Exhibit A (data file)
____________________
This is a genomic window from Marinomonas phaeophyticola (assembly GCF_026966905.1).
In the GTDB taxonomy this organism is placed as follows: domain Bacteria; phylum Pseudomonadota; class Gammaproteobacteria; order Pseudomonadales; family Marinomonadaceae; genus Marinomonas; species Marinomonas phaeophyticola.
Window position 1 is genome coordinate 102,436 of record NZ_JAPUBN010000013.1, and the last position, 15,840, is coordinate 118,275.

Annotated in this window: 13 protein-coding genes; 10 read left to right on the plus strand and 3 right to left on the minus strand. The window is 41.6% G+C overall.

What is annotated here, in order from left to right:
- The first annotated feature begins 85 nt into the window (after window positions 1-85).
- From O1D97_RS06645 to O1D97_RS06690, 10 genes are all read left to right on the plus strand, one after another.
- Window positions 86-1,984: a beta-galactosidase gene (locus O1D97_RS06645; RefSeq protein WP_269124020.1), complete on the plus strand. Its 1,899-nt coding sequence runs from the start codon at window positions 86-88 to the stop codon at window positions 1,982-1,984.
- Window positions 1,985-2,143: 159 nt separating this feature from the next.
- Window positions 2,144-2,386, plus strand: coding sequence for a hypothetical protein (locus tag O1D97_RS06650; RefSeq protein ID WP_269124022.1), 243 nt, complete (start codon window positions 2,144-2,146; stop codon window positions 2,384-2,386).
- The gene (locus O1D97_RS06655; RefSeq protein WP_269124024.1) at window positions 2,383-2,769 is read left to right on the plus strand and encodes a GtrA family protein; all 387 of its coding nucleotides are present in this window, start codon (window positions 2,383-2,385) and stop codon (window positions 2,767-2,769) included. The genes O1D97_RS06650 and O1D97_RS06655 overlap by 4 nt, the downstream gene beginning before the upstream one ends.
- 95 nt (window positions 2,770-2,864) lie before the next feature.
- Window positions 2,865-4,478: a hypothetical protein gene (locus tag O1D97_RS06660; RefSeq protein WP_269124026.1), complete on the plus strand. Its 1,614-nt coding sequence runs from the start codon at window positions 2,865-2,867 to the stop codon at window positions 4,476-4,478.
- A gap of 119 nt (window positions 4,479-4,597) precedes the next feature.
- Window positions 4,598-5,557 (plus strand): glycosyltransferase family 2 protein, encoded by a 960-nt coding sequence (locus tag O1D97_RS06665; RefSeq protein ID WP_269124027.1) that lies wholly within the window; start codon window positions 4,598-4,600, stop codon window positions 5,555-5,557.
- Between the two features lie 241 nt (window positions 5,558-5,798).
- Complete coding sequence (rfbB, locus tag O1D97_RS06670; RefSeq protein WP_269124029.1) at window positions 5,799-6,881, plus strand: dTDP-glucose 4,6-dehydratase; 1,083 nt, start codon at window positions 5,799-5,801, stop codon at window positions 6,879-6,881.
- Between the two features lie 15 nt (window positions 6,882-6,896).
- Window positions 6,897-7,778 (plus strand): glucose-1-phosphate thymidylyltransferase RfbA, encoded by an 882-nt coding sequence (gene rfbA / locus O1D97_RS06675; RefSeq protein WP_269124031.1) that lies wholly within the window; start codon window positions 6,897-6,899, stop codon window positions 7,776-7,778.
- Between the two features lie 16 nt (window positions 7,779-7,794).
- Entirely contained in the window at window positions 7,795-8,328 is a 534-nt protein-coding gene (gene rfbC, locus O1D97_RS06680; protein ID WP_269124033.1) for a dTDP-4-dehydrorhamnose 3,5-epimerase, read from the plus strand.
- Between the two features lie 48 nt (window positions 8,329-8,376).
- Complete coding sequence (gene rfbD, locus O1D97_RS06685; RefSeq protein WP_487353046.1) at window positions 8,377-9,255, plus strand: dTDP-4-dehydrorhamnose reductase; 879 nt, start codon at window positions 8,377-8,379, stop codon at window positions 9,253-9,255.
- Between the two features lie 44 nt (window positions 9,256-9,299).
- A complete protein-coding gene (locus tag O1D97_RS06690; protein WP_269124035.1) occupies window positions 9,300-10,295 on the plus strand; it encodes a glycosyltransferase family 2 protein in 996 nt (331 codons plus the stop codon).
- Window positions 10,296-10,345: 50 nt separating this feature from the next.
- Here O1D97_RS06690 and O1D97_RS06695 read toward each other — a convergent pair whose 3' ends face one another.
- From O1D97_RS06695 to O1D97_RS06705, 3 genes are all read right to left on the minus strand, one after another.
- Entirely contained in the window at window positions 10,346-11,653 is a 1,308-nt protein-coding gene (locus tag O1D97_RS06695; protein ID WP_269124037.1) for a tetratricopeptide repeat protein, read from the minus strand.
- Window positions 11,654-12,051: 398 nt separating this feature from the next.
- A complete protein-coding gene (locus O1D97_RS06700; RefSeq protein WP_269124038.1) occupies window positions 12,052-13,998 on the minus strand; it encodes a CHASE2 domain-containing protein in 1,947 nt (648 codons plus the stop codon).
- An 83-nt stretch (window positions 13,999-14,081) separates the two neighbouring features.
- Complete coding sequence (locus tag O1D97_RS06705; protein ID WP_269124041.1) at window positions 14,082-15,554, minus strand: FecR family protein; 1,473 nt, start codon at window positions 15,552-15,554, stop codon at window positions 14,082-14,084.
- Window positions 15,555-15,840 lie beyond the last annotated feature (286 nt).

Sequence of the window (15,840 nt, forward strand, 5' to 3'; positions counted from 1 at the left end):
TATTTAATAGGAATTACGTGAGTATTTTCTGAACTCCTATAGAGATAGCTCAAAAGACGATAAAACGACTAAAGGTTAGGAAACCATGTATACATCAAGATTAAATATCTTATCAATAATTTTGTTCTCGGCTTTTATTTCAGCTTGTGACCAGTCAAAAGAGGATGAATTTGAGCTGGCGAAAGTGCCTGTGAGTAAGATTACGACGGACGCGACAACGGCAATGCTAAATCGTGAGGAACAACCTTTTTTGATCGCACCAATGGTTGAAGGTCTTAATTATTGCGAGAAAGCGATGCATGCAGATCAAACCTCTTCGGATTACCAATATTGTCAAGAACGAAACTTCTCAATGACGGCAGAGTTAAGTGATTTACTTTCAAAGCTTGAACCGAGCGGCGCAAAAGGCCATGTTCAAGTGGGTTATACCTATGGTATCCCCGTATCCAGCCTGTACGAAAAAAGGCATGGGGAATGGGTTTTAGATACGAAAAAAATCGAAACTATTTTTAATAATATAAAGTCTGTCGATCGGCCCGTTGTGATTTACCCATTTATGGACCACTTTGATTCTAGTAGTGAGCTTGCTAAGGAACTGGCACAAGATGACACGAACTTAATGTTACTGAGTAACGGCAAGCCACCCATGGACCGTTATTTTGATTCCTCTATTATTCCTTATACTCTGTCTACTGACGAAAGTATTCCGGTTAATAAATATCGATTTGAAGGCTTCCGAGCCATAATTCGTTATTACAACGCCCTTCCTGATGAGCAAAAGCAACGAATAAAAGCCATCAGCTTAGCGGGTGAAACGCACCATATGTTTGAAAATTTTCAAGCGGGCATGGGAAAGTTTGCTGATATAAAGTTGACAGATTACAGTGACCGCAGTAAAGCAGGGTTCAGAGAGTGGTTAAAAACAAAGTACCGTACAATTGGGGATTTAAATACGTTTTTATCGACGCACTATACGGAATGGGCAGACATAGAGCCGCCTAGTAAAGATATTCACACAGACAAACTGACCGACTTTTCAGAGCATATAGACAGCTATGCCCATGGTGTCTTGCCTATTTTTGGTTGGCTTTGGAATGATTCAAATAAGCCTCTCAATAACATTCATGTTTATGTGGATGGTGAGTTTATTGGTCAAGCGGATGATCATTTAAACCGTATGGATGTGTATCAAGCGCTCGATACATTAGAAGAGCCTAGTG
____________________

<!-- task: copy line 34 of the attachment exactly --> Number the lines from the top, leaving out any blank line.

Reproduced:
- Window positions 15,555-15,840 lie beyond the last annotated feature (286 nt).